Exploring the extent of ethical disobedience through the lens of the Srebrenica and Rwanda genocides: can soldiers disobey lawful orders?

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1 Citation (Scopus)

Abstract

Although obligation in the military world implies a strict duty to obey the orders that are given, this obligation is conditional on the lawfulness of these orders. In other words, soldiers have the moral duty to disobey orders that would lead them to commit unlawful actions. Therefore, ethical disobedience is an important feature of the armed forces and cannot be ignored. This text contemplates an extended version of this logic by considering whether or not soldiers have the duty to disobey lawful orders that, if respected, will likely result in harm to civilians, such as war crimes and/or genocide. Based on the examples of the genocide of Srebrenica in 1995 and Rwanda in 1994 and from moral arguments, this text discusses that ethical disobedience should include such a possibility.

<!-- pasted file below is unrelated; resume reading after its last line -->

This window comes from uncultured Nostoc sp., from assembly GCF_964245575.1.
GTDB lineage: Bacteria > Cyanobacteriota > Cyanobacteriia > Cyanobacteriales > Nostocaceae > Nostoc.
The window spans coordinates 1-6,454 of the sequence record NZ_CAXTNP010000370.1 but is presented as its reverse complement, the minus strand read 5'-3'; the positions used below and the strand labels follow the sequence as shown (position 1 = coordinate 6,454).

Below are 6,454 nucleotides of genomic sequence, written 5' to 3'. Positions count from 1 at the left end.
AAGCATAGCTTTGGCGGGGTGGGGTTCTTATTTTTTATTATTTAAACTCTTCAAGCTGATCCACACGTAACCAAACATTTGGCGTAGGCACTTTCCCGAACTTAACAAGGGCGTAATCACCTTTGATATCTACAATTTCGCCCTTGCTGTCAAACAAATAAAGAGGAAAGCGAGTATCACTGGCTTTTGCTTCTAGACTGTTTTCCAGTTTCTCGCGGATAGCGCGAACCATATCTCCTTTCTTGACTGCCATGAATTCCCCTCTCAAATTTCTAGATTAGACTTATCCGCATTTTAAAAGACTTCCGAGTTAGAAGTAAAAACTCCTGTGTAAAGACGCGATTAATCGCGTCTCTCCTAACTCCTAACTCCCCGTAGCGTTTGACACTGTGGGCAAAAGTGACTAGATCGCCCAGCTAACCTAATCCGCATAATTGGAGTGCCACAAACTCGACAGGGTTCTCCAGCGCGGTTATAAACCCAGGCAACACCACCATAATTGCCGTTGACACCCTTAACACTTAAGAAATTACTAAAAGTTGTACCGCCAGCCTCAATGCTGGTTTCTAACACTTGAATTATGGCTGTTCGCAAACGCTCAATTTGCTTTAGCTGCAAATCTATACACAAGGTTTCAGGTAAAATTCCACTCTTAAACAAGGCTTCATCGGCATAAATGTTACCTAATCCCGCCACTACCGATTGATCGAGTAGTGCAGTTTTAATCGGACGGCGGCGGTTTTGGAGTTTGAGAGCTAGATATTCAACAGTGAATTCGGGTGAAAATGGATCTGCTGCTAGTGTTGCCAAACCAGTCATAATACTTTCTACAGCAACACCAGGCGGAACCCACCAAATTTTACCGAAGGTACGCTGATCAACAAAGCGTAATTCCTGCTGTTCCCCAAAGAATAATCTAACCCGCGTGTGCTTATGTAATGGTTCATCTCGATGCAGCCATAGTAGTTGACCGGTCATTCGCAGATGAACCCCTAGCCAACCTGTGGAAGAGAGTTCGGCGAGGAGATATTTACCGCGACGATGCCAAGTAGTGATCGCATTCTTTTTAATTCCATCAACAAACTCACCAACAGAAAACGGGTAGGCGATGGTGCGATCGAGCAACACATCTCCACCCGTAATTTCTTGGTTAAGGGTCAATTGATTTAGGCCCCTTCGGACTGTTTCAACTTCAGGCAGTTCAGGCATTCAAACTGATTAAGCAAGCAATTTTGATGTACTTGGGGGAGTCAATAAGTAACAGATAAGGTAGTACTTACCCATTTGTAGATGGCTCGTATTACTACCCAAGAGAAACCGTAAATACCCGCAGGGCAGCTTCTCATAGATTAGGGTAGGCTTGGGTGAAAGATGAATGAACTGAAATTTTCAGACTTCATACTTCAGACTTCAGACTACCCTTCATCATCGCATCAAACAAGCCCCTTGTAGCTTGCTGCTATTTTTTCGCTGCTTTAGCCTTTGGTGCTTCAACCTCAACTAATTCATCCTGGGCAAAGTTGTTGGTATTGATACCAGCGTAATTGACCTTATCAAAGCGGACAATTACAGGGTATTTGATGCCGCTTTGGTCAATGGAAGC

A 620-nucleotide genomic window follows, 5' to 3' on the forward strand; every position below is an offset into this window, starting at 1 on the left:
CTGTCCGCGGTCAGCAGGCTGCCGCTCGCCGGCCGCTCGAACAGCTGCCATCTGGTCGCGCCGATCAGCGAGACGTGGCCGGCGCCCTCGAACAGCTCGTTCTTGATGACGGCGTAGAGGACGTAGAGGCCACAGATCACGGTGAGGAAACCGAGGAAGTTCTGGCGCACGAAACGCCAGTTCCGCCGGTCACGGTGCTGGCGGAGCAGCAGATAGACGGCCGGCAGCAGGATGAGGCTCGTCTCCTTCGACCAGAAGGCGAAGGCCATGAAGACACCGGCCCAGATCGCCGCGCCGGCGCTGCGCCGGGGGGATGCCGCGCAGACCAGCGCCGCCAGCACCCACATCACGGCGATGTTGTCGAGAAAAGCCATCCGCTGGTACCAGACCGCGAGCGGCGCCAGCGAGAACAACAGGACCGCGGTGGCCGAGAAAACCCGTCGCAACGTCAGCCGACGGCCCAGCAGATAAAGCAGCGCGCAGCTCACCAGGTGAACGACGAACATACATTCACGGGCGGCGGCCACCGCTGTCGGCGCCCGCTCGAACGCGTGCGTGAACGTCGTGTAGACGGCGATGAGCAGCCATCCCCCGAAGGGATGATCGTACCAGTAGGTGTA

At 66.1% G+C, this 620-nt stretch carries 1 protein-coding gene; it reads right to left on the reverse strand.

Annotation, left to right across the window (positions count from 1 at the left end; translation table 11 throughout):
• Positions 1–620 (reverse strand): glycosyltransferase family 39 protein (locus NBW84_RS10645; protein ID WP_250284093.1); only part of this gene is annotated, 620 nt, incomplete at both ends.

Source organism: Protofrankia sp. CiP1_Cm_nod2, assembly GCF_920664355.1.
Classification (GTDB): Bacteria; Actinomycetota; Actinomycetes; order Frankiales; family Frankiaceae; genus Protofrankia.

Original languageEnglish
Pages (from-to)1-20
Number of pages20
JournalCritical Military Studies
Volume5
Issue number1
DOIs
Publication statusPublished - Jan 2 2019

Fingerprint

Rwanda
genocide
soldier
obligation
war crime
military
Military
Soldiers
Disobedience
Genocide
Obligation

Keywords

  • duty to rescue
  • Ethical disobedience
  • military
  • protection of civilians
  • Rwanda
  • Srebrenica

ASJC Scopus subject areas

  • History
  • Sociology and Political Science
  • Social Sciences (miscellaneous)
  • Political Science and International Relations
  • Management Science and Operations Research
  • Law

Cite this

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